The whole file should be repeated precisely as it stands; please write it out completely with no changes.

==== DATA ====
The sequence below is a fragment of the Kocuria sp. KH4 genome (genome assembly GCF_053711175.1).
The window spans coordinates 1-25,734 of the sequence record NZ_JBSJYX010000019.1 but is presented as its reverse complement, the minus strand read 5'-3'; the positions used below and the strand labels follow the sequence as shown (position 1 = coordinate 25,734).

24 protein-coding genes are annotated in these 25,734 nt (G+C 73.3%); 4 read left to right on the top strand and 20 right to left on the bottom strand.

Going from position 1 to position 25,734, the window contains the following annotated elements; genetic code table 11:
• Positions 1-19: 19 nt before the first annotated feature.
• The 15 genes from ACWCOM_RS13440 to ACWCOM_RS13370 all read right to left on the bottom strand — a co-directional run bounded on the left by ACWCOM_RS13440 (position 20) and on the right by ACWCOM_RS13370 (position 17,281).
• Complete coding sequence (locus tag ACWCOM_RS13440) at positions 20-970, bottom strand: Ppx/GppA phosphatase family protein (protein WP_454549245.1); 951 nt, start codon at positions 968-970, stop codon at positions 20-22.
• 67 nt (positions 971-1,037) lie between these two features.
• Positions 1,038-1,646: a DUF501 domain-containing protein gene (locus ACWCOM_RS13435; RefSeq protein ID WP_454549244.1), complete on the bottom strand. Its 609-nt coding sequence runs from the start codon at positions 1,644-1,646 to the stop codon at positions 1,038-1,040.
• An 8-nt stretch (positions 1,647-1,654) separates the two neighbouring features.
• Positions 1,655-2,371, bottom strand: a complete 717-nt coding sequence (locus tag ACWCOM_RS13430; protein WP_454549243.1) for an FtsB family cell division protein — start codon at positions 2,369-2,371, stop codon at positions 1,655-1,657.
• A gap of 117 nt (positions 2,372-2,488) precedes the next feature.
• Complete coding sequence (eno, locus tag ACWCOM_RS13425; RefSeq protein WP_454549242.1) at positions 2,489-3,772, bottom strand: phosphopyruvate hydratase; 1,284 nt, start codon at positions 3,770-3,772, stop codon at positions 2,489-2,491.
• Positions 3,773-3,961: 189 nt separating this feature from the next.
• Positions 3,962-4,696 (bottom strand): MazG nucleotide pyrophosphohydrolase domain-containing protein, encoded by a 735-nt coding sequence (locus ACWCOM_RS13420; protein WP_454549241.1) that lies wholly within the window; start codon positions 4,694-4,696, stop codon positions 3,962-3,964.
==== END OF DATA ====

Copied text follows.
The sequence below is a fragment of the Kocuria sp. KH4 genome (genome assembly GCF_053711175.1).
The window spans coordinates 1-25,734 of the sequence record NZ_JBSJYX010000019.1 but is presented as its reverse complement, the minus strand read 5'-3'; the positions used below and the strand labels follow the sequence as shown (position 1 = coordinate 25,734).

24 protein-coding genes are annotated in these 25,734 nt (G+C 73.3%); 4 read left to right on the top strand and 20 right to left on the bottom strand.

Going from position 1 to position 25,734, the window contains the following annotated elements; genetic code table 11:
• Positions 1-19: 19 nt before the first annotated feature.
• The 15 genes from ACWCOM_RS13440 to ACWCOM_RS13370 all read right to left on the bottom strand — a co-directional run bounded on the left by ACWCOM_RS13440 (position 20) and on the right by ACWCOM_RS13370 (position 17,281).
• Complete coding sequence (locus tag ACWCOM_RS13440) at positions 20-970, bottom strand: Ppx/GppA phosphatase family protein (protein WP_454549245.1); 951 nt, start codon at positions 968-970, stop codon at positions 20-22.
• 67 nt (positions 971-1,037) lie between these two features.
• Positions 1,038-1,646: a DUF501 domain-containing protein gene (locus ACWCOM_RS13435; RefSeq protein ID WP_454549244.1), complete on the bottom strand. Its 609-nt coding sequence runs from the start codon at positions 1,644-1,646 to the stop codon at positions 1,038-1,040.
• An 8-nt stretch (positions 1,647-1,654) separates the two neighbouring features.
• Positions 1,655-2,371, bottom strand: a complete 717-nt coding sequence (locus tag ACWCOM_RS13430; protein WP_454549243.1) for an FtsB family cell division protein — start codon at positions 2,369-2,371, stop codon at positions 1,655-1,657.
• A gap of 117 nt (positions 2,372-2,488) precedes the next feature.
• Complete coding sequence (eno, locus tag ACWCOM_RS13425; RefSeq protein WP_454549242.1) at positions 2,489-3,772, bottom strand: phosphopyruvate hydratase; 1,284 nt, start codon at positions 3,770-3,772, stop codon at positions 2,489-2,491.
• Positions 3,773-3,961: 189 nt separating this feature from the next.
• Positions 3,962-4,696 (bottom strand): MazG nucleotide pyrophosphohydrolase domain-containing protein, encoded by a 735-nt coding sequence (locus ACWCOM_RS13420; protein WP_454549241.1) that lies wholly within the window; start codon positions 4,694-4,696, stop codon positions 3,962-3,964.